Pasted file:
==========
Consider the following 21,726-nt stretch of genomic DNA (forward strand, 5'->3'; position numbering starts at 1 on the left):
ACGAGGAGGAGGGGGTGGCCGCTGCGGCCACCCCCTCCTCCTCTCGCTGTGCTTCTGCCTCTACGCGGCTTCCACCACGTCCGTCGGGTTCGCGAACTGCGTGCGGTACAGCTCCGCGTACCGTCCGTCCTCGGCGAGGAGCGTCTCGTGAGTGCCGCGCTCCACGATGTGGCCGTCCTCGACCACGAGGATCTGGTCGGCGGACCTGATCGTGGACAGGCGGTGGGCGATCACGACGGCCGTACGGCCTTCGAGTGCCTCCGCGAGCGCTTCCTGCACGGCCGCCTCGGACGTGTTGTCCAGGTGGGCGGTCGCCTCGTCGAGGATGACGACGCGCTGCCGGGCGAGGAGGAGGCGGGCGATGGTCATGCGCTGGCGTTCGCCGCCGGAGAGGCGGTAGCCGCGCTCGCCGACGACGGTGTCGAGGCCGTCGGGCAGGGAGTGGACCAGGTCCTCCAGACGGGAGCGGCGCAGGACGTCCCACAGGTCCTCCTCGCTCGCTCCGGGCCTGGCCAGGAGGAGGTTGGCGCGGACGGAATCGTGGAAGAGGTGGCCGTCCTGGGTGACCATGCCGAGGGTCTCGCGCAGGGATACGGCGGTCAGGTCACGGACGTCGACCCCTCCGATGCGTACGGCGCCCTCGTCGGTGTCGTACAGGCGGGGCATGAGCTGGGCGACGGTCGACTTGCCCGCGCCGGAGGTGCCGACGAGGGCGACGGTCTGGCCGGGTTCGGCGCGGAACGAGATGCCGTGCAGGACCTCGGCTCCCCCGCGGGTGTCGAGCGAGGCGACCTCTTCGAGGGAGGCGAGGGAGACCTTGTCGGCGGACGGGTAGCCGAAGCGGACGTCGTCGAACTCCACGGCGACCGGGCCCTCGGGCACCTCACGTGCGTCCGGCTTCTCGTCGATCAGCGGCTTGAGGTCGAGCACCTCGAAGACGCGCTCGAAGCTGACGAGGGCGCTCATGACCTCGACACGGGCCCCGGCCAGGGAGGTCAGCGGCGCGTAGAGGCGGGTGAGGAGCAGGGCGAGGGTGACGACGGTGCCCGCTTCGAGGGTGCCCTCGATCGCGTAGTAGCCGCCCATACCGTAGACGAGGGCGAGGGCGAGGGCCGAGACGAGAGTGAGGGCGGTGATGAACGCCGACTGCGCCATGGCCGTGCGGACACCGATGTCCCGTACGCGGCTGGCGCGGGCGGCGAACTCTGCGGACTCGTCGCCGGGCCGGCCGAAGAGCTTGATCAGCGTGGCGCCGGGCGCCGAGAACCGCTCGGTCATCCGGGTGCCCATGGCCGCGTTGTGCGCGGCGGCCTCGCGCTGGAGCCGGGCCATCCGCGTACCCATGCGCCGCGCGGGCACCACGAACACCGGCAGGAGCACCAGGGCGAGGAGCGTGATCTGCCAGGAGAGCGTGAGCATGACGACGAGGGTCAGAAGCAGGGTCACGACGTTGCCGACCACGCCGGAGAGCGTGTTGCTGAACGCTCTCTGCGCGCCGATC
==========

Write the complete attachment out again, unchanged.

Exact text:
Consider the following 21,726-nt stretch of genomic DNA (forward strand, 5'->3'; position numbering starts at 1 on the left):
ACGAGGAGGAGGGGGTGGCCGCTGCGGCCACCCCCTCCTCCTCTCGCTGTGCTTCTGCCTCTACGCGGCTTCCACCACGTCCGTCGGGTTCGCGAACTGCGTGCGGTACAGCTCCGCGTACCGTCCGTCCTCGGCGAGGAGCGTCTCGTGAGTGCCGCGCTCCACGATGTGGCCGTCCTCGACCACGAGGATCTGGTCGGCGGACCTGATCGTGGACAGGCGGTGGGCGATCACGACGGCCGTACGGCCTTCGAGTGCCTCCGCGAGCGCTTCCTGCACGGCCGCCTCGGACGTGTTGTCCAGGTGGGCGGTCGCCTCGTCGAGGATGACGACGCGCTGCCGGGCGAGGAGGAGGCGGGCGATGGTCATGCGCTGGCGTTCGCCGCCGGAGAGGCGGTAGCCGCGCTCGCCGACGACGGTGTCGAGGCCGTCGGGCAGGGAGTGGACCAGGTCCTCCAGACGGGAGCGGCGCAGGACGTCCCACAGGTCCTCCTCGCTCGCTCCGGGCCTGGCCAGGAGGAGGTTGGCGCGGACGGAATCGTGGAAGAGGTGGCCGTCCTGGGTGACCATGCCGAGGGTCTCGCGCAGGGATACGGCGGTCAGGTCACGGACGTCGACCCCTCCGATGCGTACGGCGCCCTCGTCGGTGTCGTACAGGCGGGGCATGAGCTGGGCGACGGTCGACTTGCCCGCGCCGGAGGTGCCGACGAGGGCGACGGTCTGGCCGGGTTCGGCGCGGAACGAGATGCCGTGCAGGACCTCGGCTCCCCCGCGGGTGTCGAGCGAGGCGACCTCTTCGAGGGAGGCGAGGGAGACCTTGTCGGCGGACGGGTAGCCGAAGCGGACGTCGTCGAACTCCACGGCGACCGGGCCCTCGGGCACCTCACGTGCGTCCGGCTTCTCGTCGATCAGCGGCTTGAGGTCGAGCACCTCGAAGACGCGCTCGAAGCTGACGAGGGCGCTCATGACCTCGACACGGGCCCCGGCCAGGGAGGTCAGCGGCGCGTAGAGGCGGGTGAGGAGCAGGGCGAGGGTGACGACGGTGCCCGCTTCGAGGGTGCCCTCGATCGCGTAGTAGCCGCCCATACCGTAGACGAGGGCGAGGGCGAGGGCCGAGACGAGAGTGAGGGCGGTGATGAACGCCGACTGCGCCATGGCCGTGCGGACACCGATGTCCCGTACGCGGCTGGCGCGGGCGGCGAACTCTGCGGACTCGTCGCCGGGCCGGCCGAAGAGCTTGATCAGCGTGGCGCCGGGCGCCGAGAACCGCTCGGTCATCCGGGTGCCCATGGCCGCGTTGTGCGCGGCGGCCTCGCGCTGGAGCCGGGCCATCCGCGTACCCATGCGCCGCGCGGGCACCACGAACACCGGCAGGAGCACCAGGGCGAGGAGCGTGATCTGCCAGGAGAGCGTGAGCATGACGACGAGGGTCAGAAGCAGGGTCACGACGTTGCCGACCACGCCGGAGAGCGTGTTGCTGAACGCTCTCTGCGCGCCGATC